81 Emerging new AEDS  Brivaracetam.  Derivative of levetiracetam.  Mech of action;  It is a high-affinity synaptic vesicle protein 2A (SV2A) ligand  inhibitory activity at neuronal voltage-dependent sodium channels  High responder rate ( 55% versus 16%)  Excellent tolerability

82 Emerging new AEDS  Carisbamate.  Adjunctive treatment for partial-onset seizures  It inhibits voltage-gated sodium channels  has a broad-spectrum of activity in a number of animal models of seizure and drug refractory epilepsy  Responder rate( 28% versus 6%)  Mode of action: unknown  Efficacy & tolerability data are limited

83 Emerging new AEDS  Eslicarbazepine acetate.  A voltage-gated sodium channel action blocker,  a prodrug that is structurally similar to carbamazepine and oxcarbazepine.  It has improved tolerability,  Responder rate 41% versus 28%  Once daily dosing is enough

84 Emerging new AEDS  Lacosamide.  Approved by FDA  Adjunctive therapy for partial-onset seizures  Oral and intravenous forms of this drug are available.  Responder rate (41% versus 20%)  Unique action:  It selectively enhances slow inactivation of voltage-gated sodium channels without affecting fast inactivation  Lack of sedation, high intolerance rate

85 Emerging new AEDS  Retigabine.  Adjunctive therapy for partial-onset seizures in refractory epilepsy,  Acts on voltage-gated potassium channels.  It is a neuronal potassium channel opener  Responder rate (45% versus 15%)  High discontinuation rate due to side effects

86 Emerging new AEDS  Rufinamide.  Approved by FDA  Adjunctive treatment of seizures  In Lennox-Gastaut syndrome  Acts on sodium channel.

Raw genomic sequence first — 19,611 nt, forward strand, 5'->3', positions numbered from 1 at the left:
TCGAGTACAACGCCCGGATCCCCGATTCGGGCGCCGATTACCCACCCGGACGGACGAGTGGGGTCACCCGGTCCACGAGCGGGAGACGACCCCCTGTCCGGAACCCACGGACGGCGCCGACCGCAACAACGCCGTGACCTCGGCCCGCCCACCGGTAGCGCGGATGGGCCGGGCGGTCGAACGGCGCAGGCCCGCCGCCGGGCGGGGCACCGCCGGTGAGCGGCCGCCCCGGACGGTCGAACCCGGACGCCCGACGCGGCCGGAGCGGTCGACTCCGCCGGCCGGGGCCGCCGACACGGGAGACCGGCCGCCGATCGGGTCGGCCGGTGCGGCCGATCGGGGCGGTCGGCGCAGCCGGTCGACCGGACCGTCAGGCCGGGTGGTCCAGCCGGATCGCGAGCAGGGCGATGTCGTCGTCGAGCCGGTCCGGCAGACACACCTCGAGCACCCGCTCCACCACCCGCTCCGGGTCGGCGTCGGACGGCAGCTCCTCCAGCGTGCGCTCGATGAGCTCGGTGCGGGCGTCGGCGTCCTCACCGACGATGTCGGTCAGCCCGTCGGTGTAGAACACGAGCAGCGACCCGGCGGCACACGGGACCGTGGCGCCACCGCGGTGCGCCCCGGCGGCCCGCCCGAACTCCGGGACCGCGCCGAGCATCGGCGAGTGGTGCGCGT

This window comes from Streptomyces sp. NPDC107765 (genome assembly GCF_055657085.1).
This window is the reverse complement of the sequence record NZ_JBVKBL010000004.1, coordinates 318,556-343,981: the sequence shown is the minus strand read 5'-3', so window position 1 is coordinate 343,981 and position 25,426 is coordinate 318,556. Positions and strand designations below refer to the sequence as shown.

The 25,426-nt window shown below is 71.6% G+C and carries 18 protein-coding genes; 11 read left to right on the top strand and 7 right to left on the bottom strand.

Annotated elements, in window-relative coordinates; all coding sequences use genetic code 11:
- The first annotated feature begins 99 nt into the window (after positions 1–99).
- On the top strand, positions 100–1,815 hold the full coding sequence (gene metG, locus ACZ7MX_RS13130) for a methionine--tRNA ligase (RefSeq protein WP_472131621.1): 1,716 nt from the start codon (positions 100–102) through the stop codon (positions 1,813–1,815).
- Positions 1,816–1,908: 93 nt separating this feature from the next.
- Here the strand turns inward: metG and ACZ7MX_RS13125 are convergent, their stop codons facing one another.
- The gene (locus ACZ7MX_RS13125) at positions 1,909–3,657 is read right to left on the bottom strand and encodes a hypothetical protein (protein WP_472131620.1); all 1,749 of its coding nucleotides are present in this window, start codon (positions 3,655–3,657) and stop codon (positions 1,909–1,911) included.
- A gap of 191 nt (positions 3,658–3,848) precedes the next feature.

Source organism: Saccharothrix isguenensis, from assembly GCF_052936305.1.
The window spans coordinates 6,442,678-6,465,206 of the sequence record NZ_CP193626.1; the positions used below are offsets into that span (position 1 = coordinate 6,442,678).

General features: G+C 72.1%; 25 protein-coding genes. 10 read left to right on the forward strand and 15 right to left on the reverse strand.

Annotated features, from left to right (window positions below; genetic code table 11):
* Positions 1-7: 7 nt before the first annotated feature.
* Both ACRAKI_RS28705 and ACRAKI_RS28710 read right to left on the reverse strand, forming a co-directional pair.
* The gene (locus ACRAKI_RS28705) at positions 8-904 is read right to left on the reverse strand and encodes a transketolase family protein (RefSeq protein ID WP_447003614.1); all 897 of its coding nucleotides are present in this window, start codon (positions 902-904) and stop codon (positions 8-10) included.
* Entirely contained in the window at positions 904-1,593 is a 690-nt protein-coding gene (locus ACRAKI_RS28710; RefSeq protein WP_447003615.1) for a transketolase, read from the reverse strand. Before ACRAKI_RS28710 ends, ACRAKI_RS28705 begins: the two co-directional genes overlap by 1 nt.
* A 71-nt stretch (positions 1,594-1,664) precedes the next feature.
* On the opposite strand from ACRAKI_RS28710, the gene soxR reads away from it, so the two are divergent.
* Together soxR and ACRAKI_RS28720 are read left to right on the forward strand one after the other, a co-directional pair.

87 Emerging new AEDS  Stiripentol.  This AED appears to enhance GABA release and has a positive effect on GABA A receptors.  It has been used in the treatment of Dravet syndrome (severe myoclonic epilepsy)i

88 Emerging new AEDS undergoing trials  Flurofelbamate  Ganaxolone  Huperzine A  Losigamone  Safinamide  Talampanal  Tonabersat  Valrocemide




92 Effect of non-AEDS on newer AEDs  Rifampicin decrease the blood level of lamotrigine; INH increases it.  Anti HIV agents increases the level of Lamotrigine, Levitiracetum & gabapentin

93 AED & oral contraceptives  Topiramate,oxcarbazepine, and felbamate are weak inducers & can reduce the oral contraceptive effect.  AEDs that are safe to use in the presence of oral contraceptives include  valproate, gabapentin, lamotrigine, levetiracetam, and zonisamide.

94 NEWER DRUGS IN STATUS:  i/v Valproate:  i/v Levetiracetum;  Oral Clobazam  Oral Topiramate

95 NEWER DRUGS IN STATUS : I/V valproate  CSF penetration is similar to I/V diazepam  Good alternative to phenytoin.  Seizure control in 80% of patients  More effective than Phenytoin (66% vs 42%)  No significant side effect:  No sedation, No hypotension.

96 NEWER DRUGS IN STATUS : I/V valproate  Dose:  I/V bolus: adult dose: 15-30 mg/kg Children; 20-40 mg/kg  At the rate of 50mg /mt  Adverse effects:  Hyperammonemic encephalopathy  Pancreatitis  Thrombocytopenia  Contraindication  Children with acute liver failure  Patients with inherited metabolic diseases

97 NEWER DRUGS IN STATUS : I/V Levetiracetum  Advantages:  Rapid titration.  No drug interaction  Good safety profile  Excellent choice in hepatic failure  I/V dose;  1000 mg i/v  Efficacy: 100% efficacy in BZD resistant SE

98 NEWER DRUGS IN STATUS : Topiramate  Oral loading Topiramate:  10mg/kg followed by 5mg/kg/day


100 CLOBAZAM  Highly effective as an add-on  Antiepileptic effect:  Broad spectrum;  Partial, secondarily generalised,  Absences, myoclonus  LGS, ESES  Alcohol withdrawal seizures  Benign childhood partial epilepsies  Intermittent therapy in catamenial epilepsy